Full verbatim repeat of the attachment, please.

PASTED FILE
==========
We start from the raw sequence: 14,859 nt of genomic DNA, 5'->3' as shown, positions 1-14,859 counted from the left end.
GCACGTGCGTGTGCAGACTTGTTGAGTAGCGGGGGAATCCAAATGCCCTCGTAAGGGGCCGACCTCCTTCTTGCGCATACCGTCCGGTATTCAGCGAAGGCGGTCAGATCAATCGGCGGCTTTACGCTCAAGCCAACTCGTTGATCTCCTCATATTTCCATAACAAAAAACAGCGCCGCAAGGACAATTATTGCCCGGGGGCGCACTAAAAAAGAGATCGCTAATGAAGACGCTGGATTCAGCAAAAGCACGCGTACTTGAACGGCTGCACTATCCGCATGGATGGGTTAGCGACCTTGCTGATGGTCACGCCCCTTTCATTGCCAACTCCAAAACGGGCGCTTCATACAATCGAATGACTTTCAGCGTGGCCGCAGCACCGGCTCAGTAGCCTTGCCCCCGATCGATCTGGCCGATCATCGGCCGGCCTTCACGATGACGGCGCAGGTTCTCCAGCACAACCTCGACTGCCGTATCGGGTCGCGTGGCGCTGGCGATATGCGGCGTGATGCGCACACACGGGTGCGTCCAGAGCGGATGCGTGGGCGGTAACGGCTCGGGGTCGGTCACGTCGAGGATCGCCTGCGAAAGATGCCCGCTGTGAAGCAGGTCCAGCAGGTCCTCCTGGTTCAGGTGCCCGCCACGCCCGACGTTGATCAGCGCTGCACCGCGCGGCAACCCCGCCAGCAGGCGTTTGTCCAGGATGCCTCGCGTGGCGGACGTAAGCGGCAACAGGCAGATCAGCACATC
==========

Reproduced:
We start from the raw sequence: 14,859 nt of genomic DNA, 5'->3' as shown, positions 1-14,859 counted from the left end.
GCACGTGCGTGTGCAGACTTGTTGAGTAGCGGGGGAATCCAAATGCCCTCGTAAGGGGCCGACCTCCTTCTTGCGCATACCGTCCGGTATTCAGCGAAGGCGGTCAGATCAATCGGCGGCTTTACGCTCAAGCCAACTCGTTGATCTCCTCATATTTCCATAACAAAAAACAGCGCCGCAAGGACAATTATTGCCCGGGGGCGCACTAAAAAAGAGATCGCTAATGAAGACGCTGGATTCAGCAAAAGCACGCGTACTTGAACGGCTGCACTATCCGCATGGATGGGTTAGCGACCTTGCTGATGGTCACGCCCCTTTCATTGCCAACTCCAAAACGGGCGCTTCATACAATCGAATGACTTTCAGCGTGGCCGCAGCACCGGCTCAGTAGCCTTGCCCCCGATCGATCTGGCCGATCATCGGCCGGCCTTCACGATGACGGCGCAGGTTCTCCAGCACAACCTCGACTGCCGTATCGGGTCGCGTGGCGCTGGCGATATGCGGCGTGATGCGCACACACGGGTGCGTCCAGAGCGGATGCGTGGGCGGTAACGGCTCGGGGTCGGTCACGTCGAGGATCGCCTGCGAAAGATGCCCGCTGTGAAGCAGGTCCAGCAGGTCCTCCTGGTTCAGGTGCCCGCCACGCCCGACGTTGATCAGCGCTGCACCGCGCGGCAACCCCGCCAGCAGGCGTTTGTCCAGGATGCCTCGCGTGGCGGACGTAAGCGGCAACAGGCAGATCAGCACATC